A new Mississippi State University student organization, Linguae Connections, is in the process of recruiting tutors to teach Spanish and French to first graders at Sudduth Elementary. Kaleb Riley, a senior foreign languages major, began the club as his capstone project for MSU’s Montgomery Leadership Program.
Maria Bracamonte, a senior business administration major, is co-leader of the club with Riley. According to Bracamonte, she and Riley were interested in introducing Spanish and French cultures to the wider Starkville community. Bracamonte said it was not all fun and games as the pair ran into difficulties when they first started to form the club.
“It was kind of rough at the beginning. We had this amazing idea, we wanted to give this to the kids, but we were having a really hard time finding who to find who to be partnered with,” Bracamonte said
However, Bracamonte, who had previously served as a translator for local elementary and middle school students, was able to reach out to her contact at the elementary school, Morgan Abraham, the principal at Sudduth. Riley and Bracamonte were then able to set up a meeting with Abraham to discuss their idea.
“(Abraham) was very excited about the idea,” Bracamonte said. “She took it as a great opportunity for the children.”
Riley said, by learning the rudiments of Spanish and French now, it will be easier for the students to pick them up later in life. Furthermore, studies have shown other cognitive benefits associated with being bilingual.
“Elementary school students … are pretty much in their prime to learn a language,” Riley said.
Right now, the club is seeking competent Spanish and French speakers willing to volunteer their time. According to Bracamonte, recruiting tutors has been a challenge thus far.
“Our recruitment for tutors (has) been pretty tough because Mississippi State doesn’t have a big language department,” Bracamonte said. “There (are) not a lot of people at this university (who) are fluent enough to teach a second language. We have been doing a lot of recruitment over the weeks … We have been going to the advanced (Spanish and French) classes, pitching our idea, trying to get them interested in the program.”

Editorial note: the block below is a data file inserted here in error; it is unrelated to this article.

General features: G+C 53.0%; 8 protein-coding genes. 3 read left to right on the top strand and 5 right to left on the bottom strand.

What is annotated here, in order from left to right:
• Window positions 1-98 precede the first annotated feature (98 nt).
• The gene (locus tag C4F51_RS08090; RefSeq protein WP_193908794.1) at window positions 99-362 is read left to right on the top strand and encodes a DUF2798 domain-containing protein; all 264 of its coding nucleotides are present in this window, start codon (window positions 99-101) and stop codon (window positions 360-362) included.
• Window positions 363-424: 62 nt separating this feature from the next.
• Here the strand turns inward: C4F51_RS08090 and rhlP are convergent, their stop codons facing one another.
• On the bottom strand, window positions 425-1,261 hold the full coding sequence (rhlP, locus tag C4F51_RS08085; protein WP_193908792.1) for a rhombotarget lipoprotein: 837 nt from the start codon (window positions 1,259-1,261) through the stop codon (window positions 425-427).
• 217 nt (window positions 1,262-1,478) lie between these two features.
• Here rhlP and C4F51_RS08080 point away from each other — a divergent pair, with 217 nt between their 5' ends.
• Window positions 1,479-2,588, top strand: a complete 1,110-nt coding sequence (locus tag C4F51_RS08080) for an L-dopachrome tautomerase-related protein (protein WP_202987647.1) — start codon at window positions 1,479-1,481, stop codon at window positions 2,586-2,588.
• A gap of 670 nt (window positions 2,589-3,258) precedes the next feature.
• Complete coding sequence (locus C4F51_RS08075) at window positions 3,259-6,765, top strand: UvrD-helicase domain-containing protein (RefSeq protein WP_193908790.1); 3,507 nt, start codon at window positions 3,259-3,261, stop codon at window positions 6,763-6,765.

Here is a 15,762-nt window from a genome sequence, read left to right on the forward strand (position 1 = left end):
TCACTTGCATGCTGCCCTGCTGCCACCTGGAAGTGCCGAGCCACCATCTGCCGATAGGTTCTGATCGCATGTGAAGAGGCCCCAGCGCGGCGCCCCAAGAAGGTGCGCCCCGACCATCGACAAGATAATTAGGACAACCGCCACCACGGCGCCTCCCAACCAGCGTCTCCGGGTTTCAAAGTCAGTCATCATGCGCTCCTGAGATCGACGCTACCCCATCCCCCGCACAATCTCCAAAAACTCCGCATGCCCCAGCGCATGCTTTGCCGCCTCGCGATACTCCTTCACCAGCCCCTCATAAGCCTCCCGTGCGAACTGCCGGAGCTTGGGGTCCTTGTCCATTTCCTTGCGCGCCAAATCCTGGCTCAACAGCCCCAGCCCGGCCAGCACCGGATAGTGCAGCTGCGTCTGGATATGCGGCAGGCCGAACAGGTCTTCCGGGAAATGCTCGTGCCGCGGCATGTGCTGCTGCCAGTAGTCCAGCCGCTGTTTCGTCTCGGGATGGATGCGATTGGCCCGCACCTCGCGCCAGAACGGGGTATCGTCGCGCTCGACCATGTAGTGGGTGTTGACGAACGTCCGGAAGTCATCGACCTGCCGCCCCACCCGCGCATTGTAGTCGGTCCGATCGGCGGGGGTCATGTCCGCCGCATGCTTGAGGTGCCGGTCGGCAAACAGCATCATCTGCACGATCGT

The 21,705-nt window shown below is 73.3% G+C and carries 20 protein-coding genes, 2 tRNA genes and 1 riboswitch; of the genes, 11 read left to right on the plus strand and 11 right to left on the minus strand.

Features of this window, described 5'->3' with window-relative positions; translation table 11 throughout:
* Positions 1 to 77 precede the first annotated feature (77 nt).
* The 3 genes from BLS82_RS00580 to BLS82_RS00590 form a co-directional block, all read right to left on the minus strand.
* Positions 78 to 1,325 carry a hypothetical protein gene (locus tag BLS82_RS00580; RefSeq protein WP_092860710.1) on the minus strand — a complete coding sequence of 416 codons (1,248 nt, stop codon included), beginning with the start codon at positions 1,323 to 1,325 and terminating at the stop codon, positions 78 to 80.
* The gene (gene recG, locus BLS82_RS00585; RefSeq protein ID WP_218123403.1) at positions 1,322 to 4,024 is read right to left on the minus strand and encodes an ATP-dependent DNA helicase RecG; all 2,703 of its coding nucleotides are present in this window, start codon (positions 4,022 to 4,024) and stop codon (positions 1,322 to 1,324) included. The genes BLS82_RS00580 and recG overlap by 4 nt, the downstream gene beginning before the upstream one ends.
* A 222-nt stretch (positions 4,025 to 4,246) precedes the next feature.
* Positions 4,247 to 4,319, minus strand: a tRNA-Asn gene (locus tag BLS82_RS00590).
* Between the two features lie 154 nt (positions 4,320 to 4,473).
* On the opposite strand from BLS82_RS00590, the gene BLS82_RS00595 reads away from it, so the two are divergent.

The German Club at MSU has been tutoring students in the local elementary schools since 2017, but Riley said his idea came independently.
“I didn’t actually know the German club was doing it,” Riley said. “At the beginning, we were going to try to get a class created so that you would get class credit for service hours for tutoring at Sudduth. (The Classical and Modern Languages and Literatures department at MSU is) working on doing that, but we didn’t know that at the time.”
MSU Spanish professor Kelly Moser is working to show the importance of teaching foreign languages to K-12 students.
“Nationwide, we have a significant shortage of qualified world language teachers,” Moser said. “Mississippi State University used to have an option for traditional students in education to seek a license to teach (languages). That program was closed in the last couple of years, but the need is still there.”
Moser noted tutoring children can be a valuable experience for aspiring teachers.
According to Riley, once Linguae Connections is up and running with some stability, the club could potentially incorporate the German Club as well.
Bracamonte said tutoring children in a second language will help them in various ways throughout their lives.
“We are trying to not only bring the knowledge of a second language to the kids, but also opening their minds from a young age for them to experience the world above what they know right now,” Bracamonte said. “We really think they’re going to have more opportunities in the future, not only because it has (been) proven that learning a second language at a young age helps retention, (but also) since with Linguae connections we’re teaching them the same things they’re already learning in school … The effects of this program will be seen when these kids are in college or even later in life.”